Q. Does that mean serving in the Israel Defense Forces?
A. Yes. It’s not right that some take the entire burden on themselves and others do not. Army, national or civilian service—it doesn’t matter. We don’t want a community of parasites. We’re a small country, surrounded by not very friendly countries. We have to defend ourselves. We need to have a successful, sophisticated army.

Q. Is there justified anger at the religious parties that focus more on their own narrow interests and less on the spiritual and social needs of the people as a whole?
A. The notion of self-interest is a big mistake. Take the issue of conversion, for example. Conversion in Israel is a national necessity. We have an aliya—a blessed one—from the former Soviet Union. Out of one million newcomers, up to 400,000 find themselves in a problematic situation because, in some cases, their mother is not a Jew. I wrote two books to prove that this category of people— who, indeed, are not halakhically Jewish and do need to convert—nonetheless bear a special classification, zera Yisrael [seed of Israel].

Q. What does tradition say about this group?
A. The prophet Ezekiel [Chapter 31] commands us to bring them closer, to treat them…respectfully, to make the path easier for them. So the challenge is clear: If you demand a convert be 100 percent Orthodox the day after his conversion…this is not realistic. [Also] someone with no interest in being Jewish who undergoes a revolving-door conversion is making a joke of the process. But there’s a middle ground. There are people who really do want to be Jews, really want to perform mitzvot, but basically, they say, give us the time to get closer little by little. And correctly so! When you see a soldier in the Israeli Army who is prepared to defend his people while finding his soul for the Jewish people, he deserves special treatment and an encouraging attitude.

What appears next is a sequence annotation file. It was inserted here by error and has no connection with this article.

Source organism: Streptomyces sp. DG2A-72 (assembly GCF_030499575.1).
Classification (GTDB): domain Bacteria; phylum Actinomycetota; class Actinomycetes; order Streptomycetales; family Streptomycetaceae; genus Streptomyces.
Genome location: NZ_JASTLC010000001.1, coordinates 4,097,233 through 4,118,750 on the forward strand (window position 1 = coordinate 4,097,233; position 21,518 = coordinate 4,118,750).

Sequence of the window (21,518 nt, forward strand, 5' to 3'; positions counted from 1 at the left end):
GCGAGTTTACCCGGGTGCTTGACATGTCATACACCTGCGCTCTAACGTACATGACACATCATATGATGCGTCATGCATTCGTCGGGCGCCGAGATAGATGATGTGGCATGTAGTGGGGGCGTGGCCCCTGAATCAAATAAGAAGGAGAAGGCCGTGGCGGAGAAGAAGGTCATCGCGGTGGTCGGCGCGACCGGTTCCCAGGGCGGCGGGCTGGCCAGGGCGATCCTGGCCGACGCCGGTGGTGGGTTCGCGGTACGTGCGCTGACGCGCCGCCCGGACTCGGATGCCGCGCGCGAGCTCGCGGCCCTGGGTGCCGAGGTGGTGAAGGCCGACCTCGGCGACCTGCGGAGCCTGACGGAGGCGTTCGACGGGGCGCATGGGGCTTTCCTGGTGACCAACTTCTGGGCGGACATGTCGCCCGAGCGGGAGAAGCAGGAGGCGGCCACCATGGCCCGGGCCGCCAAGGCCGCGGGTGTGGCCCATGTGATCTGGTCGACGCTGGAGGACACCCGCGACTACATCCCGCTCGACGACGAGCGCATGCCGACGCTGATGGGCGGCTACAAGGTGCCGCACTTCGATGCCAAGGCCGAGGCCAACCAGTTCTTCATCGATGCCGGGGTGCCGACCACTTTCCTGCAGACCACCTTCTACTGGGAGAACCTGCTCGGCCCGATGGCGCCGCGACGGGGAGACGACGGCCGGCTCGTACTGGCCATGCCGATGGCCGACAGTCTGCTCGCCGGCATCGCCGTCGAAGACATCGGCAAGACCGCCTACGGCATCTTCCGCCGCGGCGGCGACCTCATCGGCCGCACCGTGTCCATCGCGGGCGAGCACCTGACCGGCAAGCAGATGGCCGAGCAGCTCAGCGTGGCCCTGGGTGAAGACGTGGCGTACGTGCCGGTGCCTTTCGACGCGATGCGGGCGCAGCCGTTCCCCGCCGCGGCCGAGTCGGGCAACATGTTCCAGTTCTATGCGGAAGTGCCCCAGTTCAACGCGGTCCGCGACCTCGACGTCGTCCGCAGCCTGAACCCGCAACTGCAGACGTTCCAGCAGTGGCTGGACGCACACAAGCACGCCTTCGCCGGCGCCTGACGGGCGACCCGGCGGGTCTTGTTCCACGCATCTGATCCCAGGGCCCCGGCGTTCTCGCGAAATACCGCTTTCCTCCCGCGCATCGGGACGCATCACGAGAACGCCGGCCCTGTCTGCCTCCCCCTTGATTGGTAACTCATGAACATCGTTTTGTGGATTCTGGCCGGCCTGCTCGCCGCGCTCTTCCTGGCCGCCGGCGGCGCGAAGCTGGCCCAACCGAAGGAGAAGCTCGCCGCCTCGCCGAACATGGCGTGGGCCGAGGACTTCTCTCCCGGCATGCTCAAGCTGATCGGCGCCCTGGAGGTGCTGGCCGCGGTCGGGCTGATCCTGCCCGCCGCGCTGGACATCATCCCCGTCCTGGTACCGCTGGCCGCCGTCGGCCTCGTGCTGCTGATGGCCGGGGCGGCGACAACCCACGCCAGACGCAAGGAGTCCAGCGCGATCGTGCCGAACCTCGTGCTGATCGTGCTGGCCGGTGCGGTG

Q. Why doesn’t the religious establishment follow this?
A. Deals were made and Lithuanian haredim have a monopoly. The State of Israel did not understand that these things are too important to be offloaded to a small group. So the question is: Do [rabbis] understand that [they] need to solve problems? Traditionally, great leaders have thought outside the box to find ways of solving real-life problems. In the past 30 years, this kind of thinking was put into a corner.

Q. Does your position on Army service extend to women?
A. The Army is a profession that is designated primarily for men. For a woman, a Jewish woman—it’s the Jewish home, in my opinion, that’s her contribution.

Q. And in the workplace?
A. We live in a modern world. If a woman wants to work, it’s her complete right to work and to be employed and to attain the highest levels of any profession. But is she required or obligated to do this? No. In the Torah’s concept of the world she is not obliged to hold down a job. That’s the role of the husband. In the ketuba, [it says the husband] will financially support you….

Q. What do you think of gender-separated bus lines?
A. It’s unnecessary and, in fact, does not even suit the concepts of Torah. [It] insults an entire population. People simply see that we are becoming a fundamentalist society. It’s not acceptable in any way, shape or form.

Q. Do you have new political goals?
A. I recently created an ideological movement called the Ram Shalem Movement. It’s not a party but an organization with a distinct perspective. It’s not connected to Shas, and it does not deal with politics. It deals with disseminating my opinions on all levels, at conferences, in lectures, in books, in meetings, through the Internet. The moment the public will come and say ‘We love this, we identify with this, we support this,’ then I will know what to do [politically].